With regard to monitoring the levels of PAP in the acetaminophen API, it should be stressed that the corresponding acetaminophen drug product monographs are in the process of being modernized to monitor this impurity by using the general chapter approach. This approach refers to the development of a new General Chapter <227>4-Aminophenol in Acetaminophen-Containing Drug Products which focuses on a liquid chromatographic procedure to quantify the degradant by using a standard addition methodology.

Furthermore, additional modernization to this article involved the replacement of the TLC test for Limit of p-Chloroacetanilide with an HPLC procedure for Organic Impurities. This proposed test has the added advantage of being able to monitor the aforementioned impurity as well as all other specified and unspecified impurities. The test for Readily Carbonizable Substances was also removed because it is nonspecific and adds no value to ensuring the quality of the drug substance, while the UV spectrophotometric procedure in the Assay was replaced by a more specific validated HPLC procedure. Finally, the Water Determination test was replaced with a test for Loss on Drying to harmonize with the European Pharmacopoeia. The latter revision serves to emphasize that harmonization of methods among the pharmacopoeias is important. The revisions to the acetaminophen drug substance monograph captured above are representative of modifications associated with a modernized monograph and represent the type of expected revisions that will become prevalent in modernizing outdated documentary standards in the USP-NF.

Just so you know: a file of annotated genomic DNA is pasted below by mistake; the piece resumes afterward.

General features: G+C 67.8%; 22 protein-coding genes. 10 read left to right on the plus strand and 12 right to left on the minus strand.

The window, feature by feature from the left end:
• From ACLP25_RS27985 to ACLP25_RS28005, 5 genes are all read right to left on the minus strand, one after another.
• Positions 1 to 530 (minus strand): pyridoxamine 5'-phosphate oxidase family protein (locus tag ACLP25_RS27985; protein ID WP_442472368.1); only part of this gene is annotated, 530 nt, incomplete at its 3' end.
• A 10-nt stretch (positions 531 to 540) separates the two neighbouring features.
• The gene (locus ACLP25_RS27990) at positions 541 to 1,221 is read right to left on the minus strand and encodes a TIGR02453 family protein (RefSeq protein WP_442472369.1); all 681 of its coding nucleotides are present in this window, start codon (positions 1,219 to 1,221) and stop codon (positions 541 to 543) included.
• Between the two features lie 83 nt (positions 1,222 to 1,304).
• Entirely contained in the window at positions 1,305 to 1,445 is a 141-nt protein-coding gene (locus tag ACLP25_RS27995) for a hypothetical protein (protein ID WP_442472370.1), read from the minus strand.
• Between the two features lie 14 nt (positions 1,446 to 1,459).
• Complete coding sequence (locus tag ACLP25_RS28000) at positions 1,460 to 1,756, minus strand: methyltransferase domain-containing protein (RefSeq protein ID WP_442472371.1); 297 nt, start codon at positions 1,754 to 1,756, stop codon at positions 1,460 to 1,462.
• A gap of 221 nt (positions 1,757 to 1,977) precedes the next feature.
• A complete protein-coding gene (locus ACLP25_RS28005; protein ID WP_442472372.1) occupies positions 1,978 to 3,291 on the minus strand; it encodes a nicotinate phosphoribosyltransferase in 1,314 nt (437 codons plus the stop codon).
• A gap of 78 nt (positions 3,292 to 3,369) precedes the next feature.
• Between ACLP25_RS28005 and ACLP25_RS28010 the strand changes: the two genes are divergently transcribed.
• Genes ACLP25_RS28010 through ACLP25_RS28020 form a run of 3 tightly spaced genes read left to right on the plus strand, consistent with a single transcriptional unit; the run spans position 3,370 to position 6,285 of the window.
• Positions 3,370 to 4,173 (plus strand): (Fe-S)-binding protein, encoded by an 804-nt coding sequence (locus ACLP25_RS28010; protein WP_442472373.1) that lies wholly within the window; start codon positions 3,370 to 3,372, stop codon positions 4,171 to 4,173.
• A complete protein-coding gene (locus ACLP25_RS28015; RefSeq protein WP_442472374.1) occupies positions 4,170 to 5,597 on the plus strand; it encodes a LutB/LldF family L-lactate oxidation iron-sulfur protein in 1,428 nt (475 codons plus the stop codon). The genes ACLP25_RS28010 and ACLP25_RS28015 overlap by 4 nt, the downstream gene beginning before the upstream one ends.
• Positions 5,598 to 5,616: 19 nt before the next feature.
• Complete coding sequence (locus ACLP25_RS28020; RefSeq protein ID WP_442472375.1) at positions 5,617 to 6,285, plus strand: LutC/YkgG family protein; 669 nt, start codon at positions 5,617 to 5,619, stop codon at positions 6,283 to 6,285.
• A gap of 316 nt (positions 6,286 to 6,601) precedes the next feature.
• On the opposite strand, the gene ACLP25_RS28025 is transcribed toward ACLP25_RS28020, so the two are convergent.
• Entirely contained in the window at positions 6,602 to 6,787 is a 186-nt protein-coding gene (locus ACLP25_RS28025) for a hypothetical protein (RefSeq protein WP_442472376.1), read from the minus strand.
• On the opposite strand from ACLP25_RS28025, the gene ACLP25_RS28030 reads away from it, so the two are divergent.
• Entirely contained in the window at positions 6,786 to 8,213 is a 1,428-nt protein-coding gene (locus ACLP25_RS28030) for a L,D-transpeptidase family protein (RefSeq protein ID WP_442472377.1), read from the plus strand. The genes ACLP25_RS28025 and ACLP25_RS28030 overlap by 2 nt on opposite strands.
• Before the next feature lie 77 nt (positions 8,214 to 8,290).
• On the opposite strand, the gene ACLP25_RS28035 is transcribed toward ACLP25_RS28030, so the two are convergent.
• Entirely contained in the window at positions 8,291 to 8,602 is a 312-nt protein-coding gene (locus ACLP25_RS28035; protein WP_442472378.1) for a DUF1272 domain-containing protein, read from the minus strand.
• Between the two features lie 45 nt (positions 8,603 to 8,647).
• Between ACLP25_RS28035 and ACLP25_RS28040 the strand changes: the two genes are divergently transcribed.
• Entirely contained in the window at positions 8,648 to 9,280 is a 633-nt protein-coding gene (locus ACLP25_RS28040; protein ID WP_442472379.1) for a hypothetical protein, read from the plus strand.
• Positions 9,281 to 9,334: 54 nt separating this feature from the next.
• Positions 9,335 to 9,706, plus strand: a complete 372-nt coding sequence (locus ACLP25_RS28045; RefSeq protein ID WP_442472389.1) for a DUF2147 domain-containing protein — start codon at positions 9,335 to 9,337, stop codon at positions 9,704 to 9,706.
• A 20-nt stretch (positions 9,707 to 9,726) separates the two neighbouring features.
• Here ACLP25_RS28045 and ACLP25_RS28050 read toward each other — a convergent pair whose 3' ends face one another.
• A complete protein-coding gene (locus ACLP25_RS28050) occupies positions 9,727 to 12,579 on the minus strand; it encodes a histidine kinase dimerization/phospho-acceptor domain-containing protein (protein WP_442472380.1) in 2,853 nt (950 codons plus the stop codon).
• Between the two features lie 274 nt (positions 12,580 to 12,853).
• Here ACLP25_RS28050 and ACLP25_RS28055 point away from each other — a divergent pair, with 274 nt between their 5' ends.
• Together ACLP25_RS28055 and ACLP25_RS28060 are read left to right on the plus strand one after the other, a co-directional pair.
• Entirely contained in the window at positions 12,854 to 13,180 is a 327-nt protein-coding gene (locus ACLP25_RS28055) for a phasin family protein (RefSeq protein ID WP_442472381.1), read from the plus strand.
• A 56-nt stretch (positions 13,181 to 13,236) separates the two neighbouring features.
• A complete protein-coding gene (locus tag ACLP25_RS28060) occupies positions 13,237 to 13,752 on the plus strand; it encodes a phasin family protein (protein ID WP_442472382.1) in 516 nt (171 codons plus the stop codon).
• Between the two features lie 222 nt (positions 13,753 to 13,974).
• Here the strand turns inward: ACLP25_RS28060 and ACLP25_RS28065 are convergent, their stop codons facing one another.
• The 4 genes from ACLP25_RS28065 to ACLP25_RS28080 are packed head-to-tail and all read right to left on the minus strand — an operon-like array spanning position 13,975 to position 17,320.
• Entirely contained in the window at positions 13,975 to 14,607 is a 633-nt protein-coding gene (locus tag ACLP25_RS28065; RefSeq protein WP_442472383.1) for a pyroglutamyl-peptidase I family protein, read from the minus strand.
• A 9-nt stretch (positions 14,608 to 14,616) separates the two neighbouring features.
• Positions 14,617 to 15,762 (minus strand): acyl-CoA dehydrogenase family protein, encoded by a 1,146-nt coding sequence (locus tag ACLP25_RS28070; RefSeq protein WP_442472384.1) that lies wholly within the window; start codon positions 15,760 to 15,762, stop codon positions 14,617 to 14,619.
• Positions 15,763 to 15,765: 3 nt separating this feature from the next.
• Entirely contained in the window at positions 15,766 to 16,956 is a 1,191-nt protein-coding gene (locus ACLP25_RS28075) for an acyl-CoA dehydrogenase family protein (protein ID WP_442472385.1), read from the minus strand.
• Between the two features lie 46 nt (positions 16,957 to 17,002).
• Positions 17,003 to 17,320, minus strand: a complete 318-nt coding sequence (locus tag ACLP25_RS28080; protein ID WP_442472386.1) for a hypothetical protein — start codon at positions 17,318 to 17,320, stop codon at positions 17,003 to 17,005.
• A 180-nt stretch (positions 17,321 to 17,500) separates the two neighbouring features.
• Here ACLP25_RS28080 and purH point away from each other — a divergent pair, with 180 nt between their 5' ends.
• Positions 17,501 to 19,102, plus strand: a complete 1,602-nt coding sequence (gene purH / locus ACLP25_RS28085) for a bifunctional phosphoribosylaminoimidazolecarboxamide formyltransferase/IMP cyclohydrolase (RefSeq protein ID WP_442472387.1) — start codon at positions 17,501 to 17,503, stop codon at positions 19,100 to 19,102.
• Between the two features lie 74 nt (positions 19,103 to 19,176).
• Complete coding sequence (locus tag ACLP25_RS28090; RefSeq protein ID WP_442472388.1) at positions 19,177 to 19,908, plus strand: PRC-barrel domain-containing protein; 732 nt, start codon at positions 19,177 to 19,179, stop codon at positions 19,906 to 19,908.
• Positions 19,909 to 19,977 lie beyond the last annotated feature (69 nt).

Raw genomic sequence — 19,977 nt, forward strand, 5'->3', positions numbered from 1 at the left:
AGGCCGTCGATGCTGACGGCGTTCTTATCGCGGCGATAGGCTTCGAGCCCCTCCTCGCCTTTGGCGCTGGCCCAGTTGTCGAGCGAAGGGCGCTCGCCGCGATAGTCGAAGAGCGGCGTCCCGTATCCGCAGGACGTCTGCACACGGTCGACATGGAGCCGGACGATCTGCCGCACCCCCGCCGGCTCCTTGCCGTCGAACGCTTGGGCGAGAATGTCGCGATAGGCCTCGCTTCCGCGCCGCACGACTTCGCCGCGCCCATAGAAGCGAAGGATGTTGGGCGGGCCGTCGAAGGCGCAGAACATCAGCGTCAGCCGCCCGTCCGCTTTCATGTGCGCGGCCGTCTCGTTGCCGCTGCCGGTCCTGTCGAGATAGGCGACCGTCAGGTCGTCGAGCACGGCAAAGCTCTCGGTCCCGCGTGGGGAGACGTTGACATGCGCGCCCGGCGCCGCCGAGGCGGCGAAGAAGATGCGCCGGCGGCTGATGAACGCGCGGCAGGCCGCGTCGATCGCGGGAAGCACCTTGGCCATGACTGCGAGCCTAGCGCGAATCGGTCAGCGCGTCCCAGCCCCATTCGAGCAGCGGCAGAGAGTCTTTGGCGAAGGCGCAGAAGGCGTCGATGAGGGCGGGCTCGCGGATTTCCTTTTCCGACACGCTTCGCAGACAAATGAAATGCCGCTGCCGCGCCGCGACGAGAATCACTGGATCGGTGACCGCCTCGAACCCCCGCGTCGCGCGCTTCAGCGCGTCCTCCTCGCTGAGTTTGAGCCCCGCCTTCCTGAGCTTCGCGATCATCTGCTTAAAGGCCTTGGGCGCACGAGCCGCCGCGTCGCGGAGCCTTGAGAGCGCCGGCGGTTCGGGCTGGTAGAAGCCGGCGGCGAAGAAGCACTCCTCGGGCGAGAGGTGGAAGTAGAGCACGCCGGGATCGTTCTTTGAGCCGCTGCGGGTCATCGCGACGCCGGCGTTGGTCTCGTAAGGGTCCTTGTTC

In conclusion, it should emphasized that USP, with the support and assistance from both the FDA and the pharmaceutical industry, has made a tremendous impact on addressing and correcting the issues associated with outdated methodologies in documentary standards in the compendium. For some time, the pharmaceutical industry has expressed its concerns about monograph methods and procedures that do not reflect current practices in industry. The modernization of the acetaminophen drug substance and drug product monographs are a prime example of USP, FDA, and industry collaborating and working together to enhance global health through the improvement of public quality standards.